07
Jul
10

6 Twitter Fundamentals for Business

Twitter is a tool meant for engaging people, building trust and developing relationships.  Some of the most successful Twitter personalities built their large audience through previously established popularity.  Even though they didn’t start from ground zero, they continue to accumulate followers through the strength of their reputation/brand. Many of the early adopters of Twitter were entertainers, musicians, athletes and politicians. They used Twitter to stay relevant and give fans unprecedented access.

After journalists started using Twitter as the platform to break news stories, businesses began exploring how to use Twitter as an inbound marketing tool.

There are some fundamental tools that enable your company to develop a strong Twitter following.

  1. News and Information Sharing – Twitter provides quick and easy access to news and information. Using Twitter to engage people can be accomplished most effectively by sharing useful news, live coverage, event updates, link/articles and notifications.  It is especially powerful as a direct mobile link at events and conferences.
  2. Building a Reputation/Branding – One of the attractions of Twitter is the ability to develop and establish a social personality that is connected and approachable.  As your network of connections expands their base of followers, users will be attracted to well established Twitter personas.
  3. Enhanced Networking – Retweeting interesting posts from friends will deepen relationships for future benefits. Also, Twitter has the function to easily track messages from other users. This is a great way to connect with people outside of your sphere of influence. Adding relevant and active users to your circle offers the opportunity to interact with like-minded people or industry peers.
  4. Receive Feedback/Opinions – The opportunities to obtain feedback for business purposes are limitless. For example, need a recommendation for a vacant position, tweet a request. Need a different perspective on an issue, tweet a question. Reciprocation when asked these questions by others can establish your position as an expert and a valued source.
  5. Direct Traffic for More Information – There is a fine line between participating in a discussion and pushing products.  While it is important to raise the visibility of your company website, resist the temptation to simply direct people to your website – you may be viewed as a spammer. Instead, create tweets that address customer issues and concerns with a website location for more information. In the Twitter world, these tweets are more valued than blatant advertising pitches.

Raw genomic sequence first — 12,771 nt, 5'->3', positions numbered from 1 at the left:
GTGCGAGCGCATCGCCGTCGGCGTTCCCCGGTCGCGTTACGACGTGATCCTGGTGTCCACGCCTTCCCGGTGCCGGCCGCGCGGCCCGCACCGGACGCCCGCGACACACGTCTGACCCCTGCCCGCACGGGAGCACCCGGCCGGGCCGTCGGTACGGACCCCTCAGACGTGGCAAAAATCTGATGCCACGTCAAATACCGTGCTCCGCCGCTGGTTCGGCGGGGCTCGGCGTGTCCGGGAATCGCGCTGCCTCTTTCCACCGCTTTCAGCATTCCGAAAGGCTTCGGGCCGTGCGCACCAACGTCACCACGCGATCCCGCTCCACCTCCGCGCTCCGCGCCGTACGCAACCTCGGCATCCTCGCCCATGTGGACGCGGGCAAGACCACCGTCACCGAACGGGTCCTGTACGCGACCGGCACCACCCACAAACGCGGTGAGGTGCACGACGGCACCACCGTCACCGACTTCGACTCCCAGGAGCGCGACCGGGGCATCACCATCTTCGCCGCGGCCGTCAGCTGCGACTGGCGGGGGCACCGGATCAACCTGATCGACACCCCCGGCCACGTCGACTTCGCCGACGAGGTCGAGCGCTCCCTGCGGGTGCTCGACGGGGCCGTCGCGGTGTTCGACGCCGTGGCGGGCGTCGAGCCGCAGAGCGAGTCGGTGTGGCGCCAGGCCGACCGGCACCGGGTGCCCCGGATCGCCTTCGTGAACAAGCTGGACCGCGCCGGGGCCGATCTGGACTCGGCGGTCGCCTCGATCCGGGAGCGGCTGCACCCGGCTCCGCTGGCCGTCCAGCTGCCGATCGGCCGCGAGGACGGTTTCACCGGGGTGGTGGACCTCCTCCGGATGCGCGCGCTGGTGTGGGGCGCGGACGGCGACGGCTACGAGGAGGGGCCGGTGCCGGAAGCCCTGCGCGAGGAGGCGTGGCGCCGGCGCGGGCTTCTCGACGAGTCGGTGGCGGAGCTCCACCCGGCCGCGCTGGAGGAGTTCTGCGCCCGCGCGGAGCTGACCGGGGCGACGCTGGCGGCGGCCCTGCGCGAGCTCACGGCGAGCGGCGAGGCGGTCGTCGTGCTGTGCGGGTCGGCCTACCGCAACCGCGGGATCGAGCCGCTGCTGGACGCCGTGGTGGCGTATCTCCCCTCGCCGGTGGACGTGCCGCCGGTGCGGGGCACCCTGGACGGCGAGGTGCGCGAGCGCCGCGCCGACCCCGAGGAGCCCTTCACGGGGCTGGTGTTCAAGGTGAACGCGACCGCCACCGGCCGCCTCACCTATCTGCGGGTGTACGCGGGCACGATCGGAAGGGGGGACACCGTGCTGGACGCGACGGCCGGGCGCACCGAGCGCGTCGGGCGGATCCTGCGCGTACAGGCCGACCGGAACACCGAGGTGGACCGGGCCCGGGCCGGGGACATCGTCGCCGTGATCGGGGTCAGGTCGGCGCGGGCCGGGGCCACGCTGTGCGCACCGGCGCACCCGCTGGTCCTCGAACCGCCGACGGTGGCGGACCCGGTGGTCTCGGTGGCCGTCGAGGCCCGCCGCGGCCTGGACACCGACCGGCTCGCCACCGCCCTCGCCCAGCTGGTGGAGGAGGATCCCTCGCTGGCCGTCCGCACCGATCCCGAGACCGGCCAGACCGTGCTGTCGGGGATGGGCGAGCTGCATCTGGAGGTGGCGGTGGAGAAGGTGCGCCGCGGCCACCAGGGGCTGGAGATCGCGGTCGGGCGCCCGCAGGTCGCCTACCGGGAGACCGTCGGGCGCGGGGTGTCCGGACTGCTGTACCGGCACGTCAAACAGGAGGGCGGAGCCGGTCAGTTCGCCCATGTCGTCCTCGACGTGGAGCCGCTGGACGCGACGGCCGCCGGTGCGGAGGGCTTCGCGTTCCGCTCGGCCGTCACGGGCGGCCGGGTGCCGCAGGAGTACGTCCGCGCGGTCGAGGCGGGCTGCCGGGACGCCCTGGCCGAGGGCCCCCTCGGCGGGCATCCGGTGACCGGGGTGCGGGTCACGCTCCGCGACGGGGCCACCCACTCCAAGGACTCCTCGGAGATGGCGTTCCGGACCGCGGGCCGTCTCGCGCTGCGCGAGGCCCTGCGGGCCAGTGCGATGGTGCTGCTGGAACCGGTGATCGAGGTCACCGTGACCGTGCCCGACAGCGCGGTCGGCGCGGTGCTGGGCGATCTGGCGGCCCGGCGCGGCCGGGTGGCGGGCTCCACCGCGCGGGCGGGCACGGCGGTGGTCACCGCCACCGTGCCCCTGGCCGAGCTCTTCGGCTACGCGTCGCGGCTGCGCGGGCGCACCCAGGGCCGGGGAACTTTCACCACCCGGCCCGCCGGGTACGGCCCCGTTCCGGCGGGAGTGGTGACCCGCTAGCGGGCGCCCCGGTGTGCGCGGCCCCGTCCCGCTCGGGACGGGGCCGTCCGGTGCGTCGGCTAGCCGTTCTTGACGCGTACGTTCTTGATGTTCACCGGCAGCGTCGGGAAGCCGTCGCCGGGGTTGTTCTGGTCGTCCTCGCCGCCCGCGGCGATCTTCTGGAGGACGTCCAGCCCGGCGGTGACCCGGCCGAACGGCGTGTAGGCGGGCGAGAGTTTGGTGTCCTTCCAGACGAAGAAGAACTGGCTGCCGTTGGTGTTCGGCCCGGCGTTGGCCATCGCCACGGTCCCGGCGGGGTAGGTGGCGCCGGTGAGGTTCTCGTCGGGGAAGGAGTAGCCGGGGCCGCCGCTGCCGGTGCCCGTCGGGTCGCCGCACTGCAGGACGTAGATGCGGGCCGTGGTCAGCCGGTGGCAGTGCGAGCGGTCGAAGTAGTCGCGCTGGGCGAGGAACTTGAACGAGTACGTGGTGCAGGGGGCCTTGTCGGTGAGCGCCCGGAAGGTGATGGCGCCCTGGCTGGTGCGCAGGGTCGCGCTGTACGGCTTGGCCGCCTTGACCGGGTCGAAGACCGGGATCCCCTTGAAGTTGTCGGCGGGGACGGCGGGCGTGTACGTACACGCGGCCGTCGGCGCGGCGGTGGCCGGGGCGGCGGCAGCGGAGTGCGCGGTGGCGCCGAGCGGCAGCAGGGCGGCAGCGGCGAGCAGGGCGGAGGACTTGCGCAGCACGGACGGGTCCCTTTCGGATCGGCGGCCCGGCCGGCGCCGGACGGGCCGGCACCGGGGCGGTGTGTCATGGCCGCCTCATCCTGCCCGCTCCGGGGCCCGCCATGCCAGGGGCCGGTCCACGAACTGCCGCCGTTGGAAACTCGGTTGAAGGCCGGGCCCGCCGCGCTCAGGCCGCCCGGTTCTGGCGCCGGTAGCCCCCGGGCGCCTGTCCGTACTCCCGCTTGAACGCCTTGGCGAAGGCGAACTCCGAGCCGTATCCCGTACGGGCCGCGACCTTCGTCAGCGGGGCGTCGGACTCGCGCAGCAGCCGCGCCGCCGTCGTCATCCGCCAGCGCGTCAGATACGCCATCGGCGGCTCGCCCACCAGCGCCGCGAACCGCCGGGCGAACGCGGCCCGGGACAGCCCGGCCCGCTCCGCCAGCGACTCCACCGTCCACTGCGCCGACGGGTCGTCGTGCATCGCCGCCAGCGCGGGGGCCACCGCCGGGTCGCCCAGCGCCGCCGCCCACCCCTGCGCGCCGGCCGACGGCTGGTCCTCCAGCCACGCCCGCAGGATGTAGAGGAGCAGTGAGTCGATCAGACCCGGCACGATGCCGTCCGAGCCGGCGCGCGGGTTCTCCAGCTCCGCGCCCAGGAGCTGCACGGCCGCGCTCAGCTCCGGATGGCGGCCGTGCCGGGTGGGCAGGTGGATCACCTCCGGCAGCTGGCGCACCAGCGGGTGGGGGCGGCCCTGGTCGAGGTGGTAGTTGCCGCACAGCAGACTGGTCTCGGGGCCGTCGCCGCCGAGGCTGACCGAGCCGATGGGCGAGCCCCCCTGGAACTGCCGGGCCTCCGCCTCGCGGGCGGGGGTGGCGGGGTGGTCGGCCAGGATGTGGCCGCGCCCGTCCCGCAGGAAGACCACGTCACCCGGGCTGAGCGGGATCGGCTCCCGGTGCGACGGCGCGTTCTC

6. Unselfishly Create the Conversation – Starting conversations about areas of interest is a great way to contribute to Twitter, but they can’t be self-serving. One way to show how unselfish you are: contribute to topics of interest to you by replying to tweets on that subject. Just replying isn’t necessarily enough to show that you care about the topic. Be prepared to define your views, thereby building your brand.

If you agree with our Twitter fundamentals, or think we should add another one, please comment here.  Be on the lookout for the ‘6 Twitter Killers that Businesses Must Avoid’ on the SideNoteBlog this Friday, follow us on Twitter for future updates.

21
May
10

Top Six Secrets to Search Engine Optimization (SEO) Revealed

I participated in a webinar conducted by HubSpot, the Cambridge-based Internet marketing company, focused on tips and tricks to organically optimize a company search engine rankings.

The biggest takeaway was the creating of a ranking algorithm as a combination of context, authority and social graph.  HubSpot identified six SEO tips for companies.
1.    Optimize Your Content – The content you create must be a combination of what ‘searchers’ are looking to find and the keywords that search engines require.
2.    Attract Links to Your Content – Links are on-line recommendations from trusted websites. The most often shared items are new data and insightful blog posts. On the other hand, discount offers and product information are the least shared items.
3.    Publish Relevant Content Frequently – Internal HubSpot research showed that 61 percent of blogs are updated once a week or less.  Also, if you commit to a daily blog, you’ll be in the Top 10 percent of businesses.
4.    Be Active in Social Media – With the explosion of Twitter, Facebook, LinkedIn, del.icio.us and Digg, interesting content is shared by trusted sources. Sharing content you find interesting will also help others consider sharing your content.
5.    Build Large Social Media Networks – Lisa Barone of SocialNetDaily gives 8 Ways To Find Relevant Followers On Twitter – see how easy it is to share relevant content.
6.    Use Call to Action on Landing Pages to Convert Leads – Once you have increased traffic to your website, you need to capitalize on the increased interest in what your company is saying. In the same HubSpot research, 41 percent of businesses acquired a customer through Twitter and LinkedIn, 46 percent through their company blog.
Tell us if you have any success implementing these tips, if your search engine ranking increases and if you are able to convert a lead generated by your social media efforts.
Follow Weise on Twitter and check out Weise Communications on Facebook and “Like” it for future updates.